“Meet Patriot Jr.,” Agent Lim said. “His father is Patriot, one of the Liberators. He’s in the Young Liberators, and of course, the two of you know him.” He nodded toward Troll and Red Hex.
“This is the new Captain Commando,” Lim gestured toward me, “and the problem was that those guys,” he pointed at the guys on the ground, “were trying to kidnap a couple people, but it’s over. She stopped them. We’re cleaning up.”
“Nice work,” he said, and smiled at me. “Who are they with?”
“No idea,” I said, “I’m hoping Agent Lim will figure it out.”
Lim said, “The people in TP helmets might get lucky, but we’ll all have to wait for their report. In the meantime, Captain Commando, I’ve got some questions for you. Let’s talk over here.” He pointed his thumb to the side of the alley.
We walked on to the driveway of the brick building to the right of the alley—the one with the “No Trespassing” signs.
Then he asked me questions. Could I tell him exactly what the guy with the power juice test had been doing in front? Could I identify the kids he’d tried to kidnap? Had they said anything unusual? Could I remember the van’s license number?
I couldn’t give him much.
“Well, maybe the TP guys might catch it. Are you okay with them scanning you?”
I shrugged. “It’s okay, but watch out. You remember the mental shield the Mystic gave the Rocket? He set it up on everyone this summer.”
“No kidding. Not a bad idea, but it’s inconvenient now. You can go. I’ve got a couple things I need to tell my people.”
Lim walked over to the agent looking over the van’s tire tracks.
I walked toward other supers, watching as one of the men I’d hurt was loaded into an ambulance. The guy who’d been waiting around corner of the building was awake and moaning.
The other guy hadn’t woken up. His ambulance had left while I talked to Lim.
Sam and Rod stood next to each other—sort of. Rod sat. In troll form he was still taller than Sam. His thighs were thicker than some tree trunks I’d seen.
Patriot Jr. stood a few feet away, talking into a cellphone.
Sam asked “Did he tell you anything?”
“He asked me a pile of questions. I told him what I could.”
“We’re trying to figure out what to do next. What do you think?”
“I don’t know. I’d say wait for Lim, and see what they’ve got. He’s been straight with the League even when he hasn’t been much help.”
“Hey,” I continued, “can you do magical stuff? The Mystic can see the past sometimes. What about you?”
Sam gave a very quick shake of her head, and nodded just a little toward Patriot Jr.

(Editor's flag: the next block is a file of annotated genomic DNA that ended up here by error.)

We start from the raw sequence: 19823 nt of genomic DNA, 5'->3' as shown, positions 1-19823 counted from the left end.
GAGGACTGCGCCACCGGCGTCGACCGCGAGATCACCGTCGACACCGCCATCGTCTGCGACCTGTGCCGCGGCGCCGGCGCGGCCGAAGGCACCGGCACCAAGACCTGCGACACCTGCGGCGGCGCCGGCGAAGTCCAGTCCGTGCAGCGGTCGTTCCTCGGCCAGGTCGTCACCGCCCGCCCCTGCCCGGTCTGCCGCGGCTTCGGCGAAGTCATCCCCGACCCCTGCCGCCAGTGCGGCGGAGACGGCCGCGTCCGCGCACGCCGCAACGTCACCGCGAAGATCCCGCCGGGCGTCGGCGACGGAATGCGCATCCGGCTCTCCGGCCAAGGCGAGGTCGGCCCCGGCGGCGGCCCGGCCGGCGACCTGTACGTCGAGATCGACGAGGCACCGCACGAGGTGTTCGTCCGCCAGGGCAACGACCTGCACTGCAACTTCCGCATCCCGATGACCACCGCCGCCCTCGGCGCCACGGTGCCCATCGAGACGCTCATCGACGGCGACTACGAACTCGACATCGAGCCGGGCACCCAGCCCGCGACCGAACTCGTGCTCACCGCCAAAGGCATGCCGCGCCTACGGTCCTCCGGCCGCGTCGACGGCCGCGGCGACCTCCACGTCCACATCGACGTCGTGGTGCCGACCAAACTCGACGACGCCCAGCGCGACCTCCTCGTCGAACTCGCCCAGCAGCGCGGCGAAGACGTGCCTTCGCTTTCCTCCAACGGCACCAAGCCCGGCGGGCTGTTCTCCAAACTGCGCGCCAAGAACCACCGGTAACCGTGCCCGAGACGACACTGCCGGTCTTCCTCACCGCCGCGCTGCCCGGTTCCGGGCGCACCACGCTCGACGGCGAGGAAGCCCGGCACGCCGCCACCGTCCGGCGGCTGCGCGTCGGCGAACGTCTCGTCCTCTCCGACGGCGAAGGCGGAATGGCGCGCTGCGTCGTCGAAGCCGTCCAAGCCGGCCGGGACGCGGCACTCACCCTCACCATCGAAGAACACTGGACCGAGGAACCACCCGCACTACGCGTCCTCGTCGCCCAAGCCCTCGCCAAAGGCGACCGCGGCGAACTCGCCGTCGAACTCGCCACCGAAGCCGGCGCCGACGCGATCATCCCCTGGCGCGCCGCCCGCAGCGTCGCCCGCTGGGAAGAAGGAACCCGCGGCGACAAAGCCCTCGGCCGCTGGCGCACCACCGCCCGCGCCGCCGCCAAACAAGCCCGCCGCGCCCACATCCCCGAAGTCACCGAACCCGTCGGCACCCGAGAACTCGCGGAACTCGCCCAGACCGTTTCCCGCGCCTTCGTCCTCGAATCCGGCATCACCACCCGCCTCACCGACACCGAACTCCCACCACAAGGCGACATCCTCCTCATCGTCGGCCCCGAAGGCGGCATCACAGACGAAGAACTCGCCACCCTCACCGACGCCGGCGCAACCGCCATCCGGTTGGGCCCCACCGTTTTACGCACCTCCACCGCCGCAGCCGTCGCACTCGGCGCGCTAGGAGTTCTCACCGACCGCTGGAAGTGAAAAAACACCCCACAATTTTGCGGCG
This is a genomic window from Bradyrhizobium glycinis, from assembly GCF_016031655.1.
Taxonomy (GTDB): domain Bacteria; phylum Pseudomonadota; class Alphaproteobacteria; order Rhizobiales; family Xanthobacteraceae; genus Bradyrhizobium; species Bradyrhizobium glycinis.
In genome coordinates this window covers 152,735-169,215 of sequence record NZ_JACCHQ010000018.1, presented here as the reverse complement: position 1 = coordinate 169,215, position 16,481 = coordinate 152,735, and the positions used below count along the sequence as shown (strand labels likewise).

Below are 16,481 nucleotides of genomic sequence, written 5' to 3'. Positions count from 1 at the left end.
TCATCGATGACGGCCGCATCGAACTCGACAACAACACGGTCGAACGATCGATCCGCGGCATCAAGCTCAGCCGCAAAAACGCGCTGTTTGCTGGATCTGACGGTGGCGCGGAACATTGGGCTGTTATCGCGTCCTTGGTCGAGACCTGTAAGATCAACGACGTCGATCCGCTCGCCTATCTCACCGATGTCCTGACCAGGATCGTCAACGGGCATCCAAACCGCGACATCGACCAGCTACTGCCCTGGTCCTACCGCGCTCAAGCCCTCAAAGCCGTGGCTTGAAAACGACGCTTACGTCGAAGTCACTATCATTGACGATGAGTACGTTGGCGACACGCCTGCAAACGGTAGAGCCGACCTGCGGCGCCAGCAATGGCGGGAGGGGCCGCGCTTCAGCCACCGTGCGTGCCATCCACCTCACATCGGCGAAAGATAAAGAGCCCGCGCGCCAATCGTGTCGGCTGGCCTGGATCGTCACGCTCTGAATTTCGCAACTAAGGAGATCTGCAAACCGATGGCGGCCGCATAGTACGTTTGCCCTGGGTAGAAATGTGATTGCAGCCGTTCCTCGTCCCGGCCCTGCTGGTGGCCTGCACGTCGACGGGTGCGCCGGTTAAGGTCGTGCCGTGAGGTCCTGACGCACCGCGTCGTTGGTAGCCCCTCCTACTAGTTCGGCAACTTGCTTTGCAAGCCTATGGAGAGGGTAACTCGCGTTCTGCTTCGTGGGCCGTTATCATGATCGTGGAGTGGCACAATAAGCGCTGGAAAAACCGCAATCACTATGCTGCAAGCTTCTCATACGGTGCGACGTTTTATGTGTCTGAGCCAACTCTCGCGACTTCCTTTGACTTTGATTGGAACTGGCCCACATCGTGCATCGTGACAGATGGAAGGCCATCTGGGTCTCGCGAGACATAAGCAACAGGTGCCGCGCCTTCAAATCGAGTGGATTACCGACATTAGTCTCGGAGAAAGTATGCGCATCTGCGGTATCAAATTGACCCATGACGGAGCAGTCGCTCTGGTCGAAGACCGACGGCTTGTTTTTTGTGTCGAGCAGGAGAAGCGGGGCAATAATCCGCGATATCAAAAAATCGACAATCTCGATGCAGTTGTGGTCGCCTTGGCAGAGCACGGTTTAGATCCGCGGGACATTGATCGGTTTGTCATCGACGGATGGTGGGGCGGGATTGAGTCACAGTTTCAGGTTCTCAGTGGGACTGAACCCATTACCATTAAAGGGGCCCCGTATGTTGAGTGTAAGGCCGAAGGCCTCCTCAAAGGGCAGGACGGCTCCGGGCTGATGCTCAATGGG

She knew something and she didn’t want to share it. I said, “So what are you planning to do next?”
“Go home, maybe. There’s nothing more we can do here,” she said.
In a deep voice, almost too deep to understand, Rod said, “Too late for Vincent Sucks.”
Saliva gathered around the edges of his mouth.
Looking past the nearest buildings, Vee Club’s parking lot was almost full. Strangely, despite all the people walking toward the club, few of them even glanced in our direction. I didn’t know whether to put that down to Sam’s magic or big city boredom with capes.
Through the chatter of FBI agents and a distant sound of music coming from the front of Vee Club, Patriot Jr.’s voice carried. “—met the new Captain Commando. She’s kind of cute, but also kind of butch. You know what I mean?”
“Also kind of butch?” I wanted to hit him, and maybe I was overreacting, but I’d gone through all of high school with rumors that I was a lesbian (which might have been okay if I was).
“He’s a jerk,” Sam said.
Rod gave a half laugh, half snort, and made a rumble that sounded like, “Yeah.”
Patriot Jr. stopped talking. I thought he’d heard them, but then he said, “A disturbance? I’m there. There’s nothing left to look at here. The whole thing’s going nowhere.”
“Hey Commando,” he said, “you want to come along?”
And a few minutes before, maybe I’d have considered it. It wasn’t as if I really knew Sam or Rod. Plus, hanging around with a good looking guy versus Rod in Troll form was a clear win.
“No,” I said.
He flew away without a backward glance.
Around the same time, agents started picking up their phones, and beepers.
“We’ve got to go,” Lim shouted over at me as he ran for a car. “Big problem downtown! Don’t worry about anything here. No cameras. The guys you took down won’t recognize you.”
“Yeah? Who were they?”
“Don’t know yet! We’ll call you if we learn anything.” He opened the door, and drove off, followed by the rest of the agents.
Sam said, “Look at this.”
She held up a broken piece of beige plastic, grinning like it was some kind of treasure. “I found it next to the man who fell into the road. If it came from the van, I’ve got all I need to track it.”